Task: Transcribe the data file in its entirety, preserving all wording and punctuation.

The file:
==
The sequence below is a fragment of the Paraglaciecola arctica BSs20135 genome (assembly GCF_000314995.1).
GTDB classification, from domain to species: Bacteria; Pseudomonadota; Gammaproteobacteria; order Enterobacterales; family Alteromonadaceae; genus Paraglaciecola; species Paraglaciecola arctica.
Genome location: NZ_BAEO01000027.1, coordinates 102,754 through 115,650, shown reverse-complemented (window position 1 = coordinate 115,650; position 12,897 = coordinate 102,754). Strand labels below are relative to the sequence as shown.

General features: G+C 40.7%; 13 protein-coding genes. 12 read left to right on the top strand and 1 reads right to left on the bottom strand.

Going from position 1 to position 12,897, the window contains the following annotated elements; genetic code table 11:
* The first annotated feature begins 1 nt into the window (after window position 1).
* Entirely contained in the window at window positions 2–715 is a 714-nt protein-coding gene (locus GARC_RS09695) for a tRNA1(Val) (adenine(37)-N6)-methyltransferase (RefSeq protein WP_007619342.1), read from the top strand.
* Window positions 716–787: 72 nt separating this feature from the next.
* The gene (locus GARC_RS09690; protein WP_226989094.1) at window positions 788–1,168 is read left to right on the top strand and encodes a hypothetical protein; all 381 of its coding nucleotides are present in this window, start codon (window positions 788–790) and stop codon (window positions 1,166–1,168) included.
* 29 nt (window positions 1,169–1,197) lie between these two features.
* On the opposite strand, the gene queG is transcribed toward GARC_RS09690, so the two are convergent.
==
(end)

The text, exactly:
The sequence below is a fragment of the Paraglaciecola arctica BSs20135 genome (assembly GCF_000314995.1).
GTDB classification, from domain to species: Bacteria; Pseudomonadota; Gammaproteobacteria; order Enterobacterales; family Alteromonadaceae; genus Paraglaciecola; species Paraglaciecola arctica.
Genome location: NZ_BAEO01000027.1, coordinates 102,754 through 115,650, shown reverse-complemented (window position 1 = coordinate 115,650; position 12,897 = coordinate 102,754). Strand labels below are relative to the sequence as shown.

General features: G+C 40.7%; 13 protein-coding genes. 12 read left to right on the top strand and 1 reads right to left on the bottom strand.

Going from position 1 to position 12,897, the window contains the following annotated elements; genetic code table 11:
* The first annotated feature begins 1 nt into the window (after window position 1).
* Entirely contained in the window at window positions 2–715 is a 714-nt protein-coding gene (locus GARC_RS09695) for a tRNA1(Val) (adenine(37)-N6)-methyltransferase (RefSeq protein WP_007619342.1), read from the top strand.
* Window positions 716–787: 72 nt separating this feature from the next.
* The gene (locus GARC_RS09690; protein WP_226989094.1) at window positions 788–1,168 is read left to right on the top strand and encodes a hypothetical protein; all 381 of its coding nucleotides are present in this window, start codon (window positions 788–790) and stop codon (window positions 1,166–1,168) included.
* 29 nt (window positions 1,169–1,197) lie between these two features.
* On the opposite strand, the gene queG is transcribed toward GARC_RS09690, so the two are convergent.